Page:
The Decline of Decline
show comments
  • Eurydice

    Is it a “newly fashionable notion”? I’ve been hearing about America’s decline for all of my life, and I’ve been around for a while. The thing is that America’s in flux, all the time – people, ideas, technologies, are deecending and ascending all the time. Those on the way down are busy bitching about it in books and articles – those on the way up are busy climbing their way up.

  • WigWag

    There is a proclivity on the part of the pundit and professorial classes to dislike and mistrust the United States. While this is especially prominent on the left, it can also be found on the right amongst Ron and Rand Paul types.

    Their predictions of American decline are not really prognostications; what they are is wishful thinking.

  • While I agree that the declinists overstate their case, their warnings are worth heeding.

    Further, I’m less concerned with our financial or political response to shocks than I am with the cultural decline.

    I think everyone should read Charles Murray’s long piece in Saturday’s WSJ, “The New American Divide.”

    It’s a lot easier to adjust to financial shocks by creating trillions of paper dollars to reinflate bank balance sheets than it is to reverse the cultural degradation of America.

    Our poor and lower middle class lives in a cultural sewer of bad decisions and declining job prospects, while our ruling classes (See Codevilla’s indictment) are becoming insular, morally flabby, and prone to papering over their own problems with cash instead of character.

    Watch Mike Judge’s Idiocracy, laugh for a couple hours, and walk out your door and realize that the future is now.

  • Jim.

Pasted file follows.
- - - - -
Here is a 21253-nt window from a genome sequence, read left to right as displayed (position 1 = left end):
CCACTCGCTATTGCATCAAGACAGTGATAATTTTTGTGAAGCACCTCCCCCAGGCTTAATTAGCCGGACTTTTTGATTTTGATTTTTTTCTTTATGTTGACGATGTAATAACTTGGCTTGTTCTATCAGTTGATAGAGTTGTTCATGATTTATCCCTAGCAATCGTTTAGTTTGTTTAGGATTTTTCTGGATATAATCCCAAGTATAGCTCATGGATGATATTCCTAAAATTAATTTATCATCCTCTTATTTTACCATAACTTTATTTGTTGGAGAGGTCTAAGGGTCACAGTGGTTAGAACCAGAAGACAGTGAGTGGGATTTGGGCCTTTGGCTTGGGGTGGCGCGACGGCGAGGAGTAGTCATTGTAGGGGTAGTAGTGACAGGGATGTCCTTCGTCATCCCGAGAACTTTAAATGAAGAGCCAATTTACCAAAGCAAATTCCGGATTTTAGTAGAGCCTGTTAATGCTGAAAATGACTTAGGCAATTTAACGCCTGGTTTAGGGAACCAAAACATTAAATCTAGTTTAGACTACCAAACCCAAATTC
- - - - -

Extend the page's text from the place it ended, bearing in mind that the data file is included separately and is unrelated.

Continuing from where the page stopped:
Huh, that’s the best news I’ve read in quite some time, though there’s still plenty of room to be skeptical.

    It would be interesting to track the trends in overseas wages, inshoring, deleveraging, etc in addition to WRM’s own trends. Just because Krugman is happy with deleveraging doesn’t mean it’s proceeded nearly far enough, particularly beause he’d have been happiest if we hadn’t deleveraged at all.

  • Hoyticus

    It depends on how you measure decline? From the end of WWII where we were 50% of world GDP to now at 25% of world GDP. The main problem is deterioration of manufacturing prowess and the linkages associated with that, i.e. the country to first invent the transistor was most likely going to be the one to invent computers which happened to be the US. These advantages may sadly be temporary, our innovative capacity isn’t destined to last forever

  • Albert

    Obama’s re-election campaign is in full swing and its propagandists are doing their part…

  • a nissen

    Until Prof. Fukuyama gets serious here must rely on the Nation, et al for the take he has locked behind the paywall at the Journal of the Council on Foreign Relations.

    F.Fukuyama (The Future of History):
    “some very troubling economic and social trends, if they continue, will both threaten the stability of contemporary liberal democracies and dethrone democratic ideology as it is now understood.”

    W. Grieder @ the Nation:
    “Yikes. What trends are those? Global capitalism, he said. Free-trade doctrine and new technology, along with the steady offloading of American jobs, are destroying the middle class—the necessary foundation for democracy in advanced economies. “What if the further development of technology and globalization undermines the middle class and makes it impossible for more than a minority of citizens in an advanced society to achieve middle-class status?” Fukuyama asked.